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Preparing for a meeting last week with Sears marketing czar John Costello, Hearst Magazines President Cathleen Black went out and bought a new suit-at Sears.

Aware that her predecessor was criticized in some circles for a reluctance to meet often with advertisers, Ms. Black has been striving to build a higher profile on Madison Avenue.

And while the Sears purchase shows how far she's willing to go to clinch an ad sale, just how successful Ms. Black's been at revitalizing the privately held division of Hearst Corp. since her arrival 15 months ago remains to be seen.


"She comes to it with a different perspective than" predecessor Claeys Bahrenburg, said Mitch Burg, exec VP-media, Media Edge, New York. "While he was more of an inside guy, she tends to be more public, which has helped. But she still has to mend a lot of rifts."

Ms. Black sees her role as "an ambassador to the ad community," adding, "Rarely is there a day when I'm not with an advertiser, talking to them on some level."

In an extensive interview with Advertising Age last week, Ms. Black said Hearst Magazines is on track to post its highest profit ever this year, though she declined to divulge figures. The magazine unit's annual revenues are well more than $1 billion.


First-quarter revenues for the division rose 53.5% compared to the same quarter last year, according to a Hearst spokesman, though he declined to release figures. Still, full recovery from Hearst's controversial and poorly executed rate base strategy, implemented in late 1995, has yet to come.

Ms. Black boasted of strong ad page gains so far this year for such titles as Good Housekeeping, Cosmopolitan and Town & Country. And she said Harper's Bazaar posted a profit last year for the first time in eight years.

Comparisons to last year don't reveal the full picture, however. Good Housekeeping saw ad pages climb 3.8% to 263 in the first quarter compared to the same period in 1996. But the '96 figure was down 26.5% from 1995's first quarter, when the flagship monthly carried 341 ad pages. Figures for other Hearst titles, including Redbook and House Beautiful, tell the same tale. Still, some Hearst titles have real reason to celebrate.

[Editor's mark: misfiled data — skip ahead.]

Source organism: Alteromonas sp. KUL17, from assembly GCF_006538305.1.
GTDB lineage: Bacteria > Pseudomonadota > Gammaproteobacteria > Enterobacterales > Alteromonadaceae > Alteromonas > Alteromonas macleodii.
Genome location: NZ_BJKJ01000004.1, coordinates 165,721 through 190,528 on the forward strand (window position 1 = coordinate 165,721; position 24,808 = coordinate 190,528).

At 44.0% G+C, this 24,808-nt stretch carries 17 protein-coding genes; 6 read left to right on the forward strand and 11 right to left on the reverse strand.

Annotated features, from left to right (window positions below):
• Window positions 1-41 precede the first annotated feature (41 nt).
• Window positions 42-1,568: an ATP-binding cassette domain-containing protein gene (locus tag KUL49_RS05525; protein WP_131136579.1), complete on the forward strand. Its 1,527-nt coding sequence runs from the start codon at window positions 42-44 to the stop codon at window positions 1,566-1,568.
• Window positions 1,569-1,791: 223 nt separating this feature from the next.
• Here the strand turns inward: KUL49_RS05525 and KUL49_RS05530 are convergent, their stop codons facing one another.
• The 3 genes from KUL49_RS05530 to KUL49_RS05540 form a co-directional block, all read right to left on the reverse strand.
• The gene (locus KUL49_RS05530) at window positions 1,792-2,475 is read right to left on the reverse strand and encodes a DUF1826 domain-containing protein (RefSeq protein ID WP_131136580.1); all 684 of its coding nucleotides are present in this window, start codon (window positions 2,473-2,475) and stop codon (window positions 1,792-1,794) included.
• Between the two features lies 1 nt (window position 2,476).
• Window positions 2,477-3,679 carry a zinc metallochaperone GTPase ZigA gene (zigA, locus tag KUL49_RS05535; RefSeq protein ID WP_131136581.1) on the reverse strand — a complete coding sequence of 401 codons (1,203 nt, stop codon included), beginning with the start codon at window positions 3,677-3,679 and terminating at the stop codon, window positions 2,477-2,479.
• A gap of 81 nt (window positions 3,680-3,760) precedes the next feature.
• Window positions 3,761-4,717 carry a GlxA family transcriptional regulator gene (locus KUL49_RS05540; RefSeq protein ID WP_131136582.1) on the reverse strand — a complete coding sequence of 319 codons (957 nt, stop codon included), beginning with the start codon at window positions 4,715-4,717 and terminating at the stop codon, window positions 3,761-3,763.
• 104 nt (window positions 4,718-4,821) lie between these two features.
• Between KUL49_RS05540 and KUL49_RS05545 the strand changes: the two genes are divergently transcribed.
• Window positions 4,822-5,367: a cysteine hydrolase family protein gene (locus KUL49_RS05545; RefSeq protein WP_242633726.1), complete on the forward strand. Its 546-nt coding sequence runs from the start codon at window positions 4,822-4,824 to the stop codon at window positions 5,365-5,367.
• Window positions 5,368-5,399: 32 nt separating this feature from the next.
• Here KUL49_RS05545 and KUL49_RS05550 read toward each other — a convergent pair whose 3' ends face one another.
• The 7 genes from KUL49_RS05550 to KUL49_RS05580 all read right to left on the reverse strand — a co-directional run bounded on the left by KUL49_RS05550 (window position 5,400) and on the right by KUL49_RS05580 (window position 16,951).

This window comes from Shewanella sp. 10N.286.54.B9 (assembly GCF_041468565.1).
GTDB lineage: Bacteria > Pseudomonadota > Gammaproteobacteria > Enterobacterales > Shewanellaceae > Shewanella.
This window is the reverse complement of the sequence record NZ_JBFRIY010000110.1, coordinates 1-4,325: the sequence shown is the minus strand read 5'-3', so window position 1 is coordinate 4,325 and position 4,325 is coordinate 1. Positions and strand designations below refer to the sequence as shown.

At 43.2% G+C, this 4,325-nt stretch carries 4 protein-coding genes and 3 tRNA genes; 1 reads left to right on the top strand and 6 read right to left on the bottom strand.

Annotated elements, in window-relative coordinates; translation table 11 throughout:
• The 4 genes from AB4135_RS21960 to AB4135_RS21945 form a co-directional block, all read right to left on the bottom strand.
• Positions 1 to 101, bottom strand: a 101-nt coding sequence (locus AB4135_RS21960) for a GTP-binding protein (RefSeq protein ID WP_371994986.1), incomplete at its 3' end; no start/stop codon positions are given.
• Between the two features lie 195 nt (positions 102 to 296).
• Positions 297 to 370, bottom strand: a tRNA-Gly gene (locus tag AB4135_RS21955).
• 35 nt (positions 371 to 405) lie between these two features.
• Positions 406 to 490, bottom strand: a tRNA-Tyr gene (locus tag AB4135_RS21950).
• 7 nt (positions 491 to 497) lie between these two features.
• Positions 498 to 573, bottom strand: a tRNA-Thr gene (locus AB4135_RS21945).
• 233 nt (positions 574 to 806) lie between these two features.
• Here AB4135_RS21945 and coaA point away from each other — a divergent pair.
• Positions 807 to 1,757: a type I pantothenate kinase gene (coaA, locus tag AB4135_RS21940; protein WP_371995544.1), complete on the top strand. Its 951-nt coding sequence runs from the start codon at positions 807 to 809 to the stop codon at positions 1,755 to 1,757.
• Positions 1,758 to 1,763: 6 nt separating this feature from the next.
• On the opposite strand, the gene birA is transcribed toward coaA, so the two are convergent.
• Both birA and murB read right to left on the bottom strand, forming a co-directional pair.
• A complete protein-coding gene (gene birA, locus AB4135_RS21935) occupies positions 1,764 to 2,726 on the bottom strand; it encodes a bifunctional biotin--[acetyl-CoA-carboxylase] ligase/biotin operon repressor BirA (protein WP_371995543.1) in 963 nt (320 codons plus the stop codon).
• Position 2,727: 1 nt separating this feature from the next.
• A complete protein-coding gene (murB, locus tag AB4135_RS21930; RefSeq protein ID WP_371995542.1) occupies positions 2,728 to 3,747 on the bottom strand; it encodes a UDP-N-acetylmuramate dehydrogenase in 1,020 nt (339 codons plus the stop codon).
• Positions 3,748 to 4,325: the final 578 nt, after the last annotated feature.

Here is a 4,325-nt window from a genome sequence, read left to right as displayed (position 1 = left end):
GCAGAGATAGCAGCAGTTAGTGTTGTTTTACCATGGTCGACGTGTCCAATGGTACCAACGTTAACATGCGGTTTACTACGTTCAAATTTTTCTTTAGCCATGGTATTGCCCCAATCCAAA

At Cosmopolitan, first quarter ad pages numbered 405 in '95. Last year, that figure dipped to 372. But special packages tied to the changing of the editorial guard-the February issue was Helen Gurley Brown's last, the March issue Bonnie Fuller's first as editor in chief-paid off as the monthly carried 482 ad pages for the quarter.

Town & Country is another strong vibrant showing last year.

On the circulation front, total circulation for every Hearst title-with the exception of relative newcomers SmartMoney and Marie Claire-was down for the second half of '96, according to Audit Bureau of Circulations figures. Despite that, several are delivering large bonuses over their guaranteed rate bases; Ms. Black said there are no decisions yet on raising the guarantees for some titles.

Victoria consistently delivers 100,000 copies over its 850,000 rate base; Good Housekeeping has a rate base of 4.5 million but delivers an average 5.3 million copies.

When she arrived at Hearst, Ms. Black said she wouldn't make changes for the sake of making changes-a promise she's mostly kept. While she has named new publishers at Good Housekeeping, Victoria, House Beautiful and Esquire, the shifts haven't been nearly as dramatic, or frequent, as some expected.

And Ms. Black said Hearst-watchers should expect more of the same this year. She continued to voice support, for example, for Ed Kosner, the embattled editor in chief of Esquire, insisting he has not been given a deadline for fixing the men's monthly.

And Ms. Black said Esquire is not intimidated by a spate of new men's magazines hitting the market.

"We'll let the others duke it out for the young men's market," she said. "We want the 35-to-45-year- old who is affluent, has achieved a certain status and appreciates fine writing."

Hopes for the start of a turnaround are being pinned to the June issue, the first full issue produced since the return of Art Director Robert Priest and the appointment of Randall Rothenberg as executive editor.


On the magazine development front, Ms. Black has overseen the launches or tests of Bob Vila's American Home, Mr. Food's Easy Cooking and Healthy Living, which grew out of Country Living.

Another launch under "very preliminary" discussions is a title based on restaurateur Beatrice Smith, owner of B. Smith restaurants in Washington and New York. A syndicated TV show is launching in the fall; if the show is successful, a magazine test is likely next year.

Ms. Black said she would rather grow the business through launches than acquisitions, although she'd consider buying certain properties if they came on the block. Other growth areas she is targeting include brand extensions, product

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